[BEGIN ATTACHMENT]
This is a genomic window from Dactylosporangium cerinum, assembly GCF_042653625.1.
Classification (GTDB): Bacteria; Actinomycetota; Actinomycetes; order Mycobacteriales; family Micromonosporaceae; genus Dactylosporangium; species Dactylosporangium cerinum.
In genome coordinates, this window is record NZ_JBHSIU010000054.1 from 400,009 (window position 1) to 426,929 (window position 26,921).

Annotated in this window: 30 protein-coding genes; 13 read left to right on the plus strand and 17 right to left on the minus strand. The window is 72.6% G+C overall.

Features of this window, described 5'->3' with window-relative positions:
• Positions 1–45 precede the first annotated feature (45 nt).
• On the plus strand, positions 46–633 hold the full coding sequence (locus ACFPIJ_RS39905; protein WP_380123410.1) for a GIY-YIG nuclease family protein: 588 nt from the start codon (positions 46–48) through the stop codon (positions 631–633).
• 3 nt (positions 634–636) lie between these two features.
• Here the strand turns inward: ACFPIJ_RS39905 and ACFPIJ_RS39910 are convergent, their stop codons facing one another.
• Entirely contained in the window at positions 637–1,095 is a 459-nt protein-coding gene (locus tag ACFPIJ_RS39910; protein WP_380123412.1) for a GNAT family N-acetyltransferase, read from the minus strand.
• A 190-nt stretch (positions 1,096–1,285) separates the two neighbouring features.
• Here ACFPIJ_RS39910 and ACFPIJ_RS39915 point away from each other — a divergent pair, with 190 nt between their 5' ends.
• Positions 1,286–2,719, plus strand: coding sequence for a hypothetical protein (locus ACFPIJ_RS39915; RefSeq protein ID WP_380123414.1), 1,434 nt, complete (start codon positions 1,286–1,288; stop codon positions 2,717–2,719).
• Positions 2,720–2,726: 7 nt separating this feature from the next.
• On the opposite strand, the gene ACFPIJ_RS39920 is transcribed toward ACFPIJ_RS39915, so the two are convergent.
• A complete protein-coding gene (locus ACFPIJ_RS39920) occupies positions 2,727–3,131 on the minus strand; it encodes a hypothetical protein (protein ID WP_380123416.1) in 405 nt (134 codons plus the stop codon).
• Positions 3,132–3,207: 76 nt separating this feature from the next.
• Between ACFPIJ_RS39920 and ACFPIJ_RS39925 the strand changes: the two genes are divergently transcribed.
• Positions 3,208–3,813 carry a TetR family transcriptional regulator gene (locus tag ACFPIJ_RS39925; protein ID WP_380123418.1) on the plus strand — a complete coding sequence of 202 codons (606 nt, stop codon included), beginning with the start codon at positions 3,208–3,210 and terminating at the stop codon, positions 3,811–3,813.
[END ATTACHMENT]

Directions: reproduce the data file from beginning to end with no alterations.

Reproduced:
This is a genomic window from Dactylosporangium cerinum, assembly GCF_042653625.1.
Classification (GTDB): Bacteria; Actinomycetota; Actinomycetes; order Mycobacteriales; family Micromonosporaceae; genus Dactylosporangium; species Dactylosporangium cerinum.
In genome coordinates, this window is record NZ_JBHSIU010000054.1 from 400,009 (window position 1) to 426,929 (window position 26,921).

Annotated in this window: 30 protein-coding genes; 13 read left to right on the plus strand and 17 right to left on the minus strand. The window is 72.6% G+C overall.

Features of this window, described 5'->3' with window-relative positions:
• Positions 1–45 precede the first annotated feature (45 nt).
• On the plus strand, positions 46–633 hold the full coding sequence (locus ACFPIJ_RS39905; protein WP_380123410.1) for a GIY-YIG nuclease family protein: 588 nt from the start codon (positions 46–48) through the stop codon (positions 631–633).
• 3 nt (positions 634–636) lie between these two features.
• Here the strand turns inward: ACFPIJ_RS39905 and ACFPIJ_RS39910 are convergent, their stop codons facing one another.
• Entirely contained in the window at positions 637–1,095 is a 459-nt protein-coding gene (locus tag ACFPIJ_RS39910; protein WP_380123412.1) for a GNAT family N-acetyltransferase, read from the minus strand.
• A 190-nt stretch (positions 1,096–1,285) separates the two neighbouring features.
• Here ACFPIJ_RS39910 and ACFPIJ_RS39915 point away from each other — a divergent pair, with 190 nt between their 5' ends.
• Positions 1,286–2,719, plus strand: coding sequence for a hypothetical protein (locus ACFPIJ_RS39915; RefSeq protein ID WP_380123414.1), 1,434 nt, complete (start codon positions 1,286–1,288; stop codon positions 2,717–2,719).
• Positions 2,720–2,726: 7 nt separating this feature from the next.
• On the opposite strand, the gene ACFPIJ_RS39920 is transcribed toward ACFPIJ_RS39915, so the two are convergent.
• A complete protein-coding gene (locus ACFPIJ_RS39920) occupies positions 2,727–3,131 on the minus strand; it encodes a hypothetical protein (protein ID WP_380123416.1) in 405 nt (134 codons plus the stop codon).
• Positions 3,132–3,207: 76 nt separating this feature from the next.
• Between ACFPIJ_RS39920 and ACFPIJ_RS39925 the strand changes: the two genes are divergently transcribed.
• Positions 3,208–3,813 carry a TetR family transcriptional regulator gene (locus tag ACFPIJ_RS39925; protein ID WP_380123418.1) on the plus strand — a complete coding sequence of 202 codons (606 nt, stop codon included), beginning with the start codon at positions 3,208–3,210 and terminating at the stop codon, positions 3,811–3,813.